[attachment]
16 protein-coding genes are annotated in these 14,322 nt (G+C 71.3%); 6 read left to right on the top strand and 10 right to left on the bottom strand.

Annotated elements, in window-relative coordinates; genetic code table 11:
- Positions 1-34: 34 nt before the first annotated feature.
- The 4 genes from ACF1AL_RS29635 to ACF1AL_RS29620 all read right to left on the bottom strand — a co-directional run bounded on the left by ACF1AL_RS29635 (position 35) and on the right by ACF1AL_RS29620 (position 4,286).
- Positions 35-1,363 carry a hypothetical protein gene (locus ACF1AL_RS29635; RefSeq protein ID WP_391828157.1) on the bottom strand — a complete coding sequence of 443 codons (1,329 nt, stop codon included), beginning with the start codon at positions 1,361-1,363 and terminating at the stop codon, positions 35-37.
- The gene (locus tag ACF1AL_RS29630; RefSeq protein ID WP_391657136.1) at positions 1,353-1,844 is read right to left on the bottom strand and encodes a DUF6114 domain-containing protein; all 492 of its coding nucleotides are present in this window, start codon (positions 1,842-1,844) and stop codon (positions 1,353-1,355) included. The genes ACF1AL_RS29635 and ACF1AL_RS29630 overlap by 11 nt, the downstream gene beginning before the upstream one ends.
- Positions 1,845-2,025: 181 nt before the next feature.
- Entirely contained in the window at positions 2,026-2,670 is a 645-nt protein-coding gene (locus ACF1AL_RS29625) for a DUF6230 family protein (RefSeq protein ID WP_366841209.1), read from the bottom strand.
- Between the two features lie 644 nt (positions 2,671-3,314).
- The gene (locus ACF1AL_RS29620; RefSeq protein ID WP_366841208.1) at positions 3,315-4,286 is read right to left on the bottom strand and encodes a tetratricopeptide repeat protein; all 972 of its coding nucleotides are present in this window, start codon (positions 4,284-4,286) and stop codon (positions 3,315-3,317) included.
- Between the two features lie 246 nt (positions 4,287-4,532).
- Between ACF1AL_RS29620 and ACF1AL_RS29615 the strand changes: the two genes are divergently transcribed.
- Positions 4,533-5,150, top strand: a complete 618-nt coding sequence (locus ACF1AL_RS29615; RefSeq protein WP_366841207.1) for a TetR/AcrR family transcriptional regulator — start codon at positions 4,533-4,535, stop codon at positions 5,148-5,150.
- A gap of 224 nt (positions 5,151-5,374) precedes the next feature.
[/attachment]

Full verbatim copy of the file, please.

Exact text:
16 protein-coding genes are annotated in these 14,322 nt (G+C 71.3%); 6 read left to right on the top strand and 10 right to left on the bottom strand.

Annotated elements, in window-relative coordinates; genetic code table 11:
- Positions 1-34: 34 nt before the first annotated feature.
- The 4 genes from ACF1AL_RS29635 to ACF1AL_RS29620 all read right to left on the bottom strand — a co-directional run bounded on the left by ACF1AL_RS29635 (position 35) and on the right by ACF1AL_RS29620 (position 4,286).
- Positions 35-1,363 carry a hypothetical protein gene (locus ACF1AL_RS29635; RefSeq protein ID WP_391828157.1) on the bottom strand — a complete coding sequence of 443 codons (1,329 nt, stop codon included), beginning with the start codon at positions 1,361-1,363 and terminating at the stop codon, positions 35-37.
- The gene (locus tag ACF1AL_RS29630; RefSeq protein ID WP_391657136.1) at positions 1,353-1,844 is read right to left on the bottom strand and encodes a DUF6114 domain-containing protein; all 492 of its coding nucleotides are present in this window, start codon (positions 1,842-1,844) and stop codon (positions 1,353-1,355) included. The genes ACF1AL_RS29635 and ACF1AL_RS29630 overlap by 11 nt, the downstream gene beginning before the upstream one ends.
- Positions 1,845-2,025: 181 nt before the next feature.
- Entirely contained in the window at positions 2,026-2,670 is a 645-nt protein-coding gene (locus ACF1AL_RS29625) for a DUF6230 family protein (RefSeq protein ID WP_366841209.1), read from the bottom strand.
- Between the two features lie 644 nt (positions 2,671-3,314).
- The gene (locus ACF1AL_RS29620; RefSeq protein ID WP_366841208.1) at positions 3,315-4,286 is read right to left on the bottom strand and encodes a tetratricopeptide repeat protein; all 972 of its coding nucleotides are present in this window, start codon (positions 4,284-4,286) and stop codon (positions 3,315-3,317) included.
- Between the two features lie 246 nt (positions 4,287-4,532).
- Between ACF1AL_RS29620 and ACF1AL_RS29615 the strand changes: the two genes are divergently transcribed.
- Positions 4,533-5,150, top strand: a complete 618-nt coding sequence (locus ACF1AL_RS29615; RefSeq protein WP_366841207.1) for a TetR/AcrR family transcriptional regulator — start codon at positions 4,533-4,535, stop codon at positions 5,148-5,150.
- A gap of 224 nt (positions 5,151-5,374) precedes the next feature.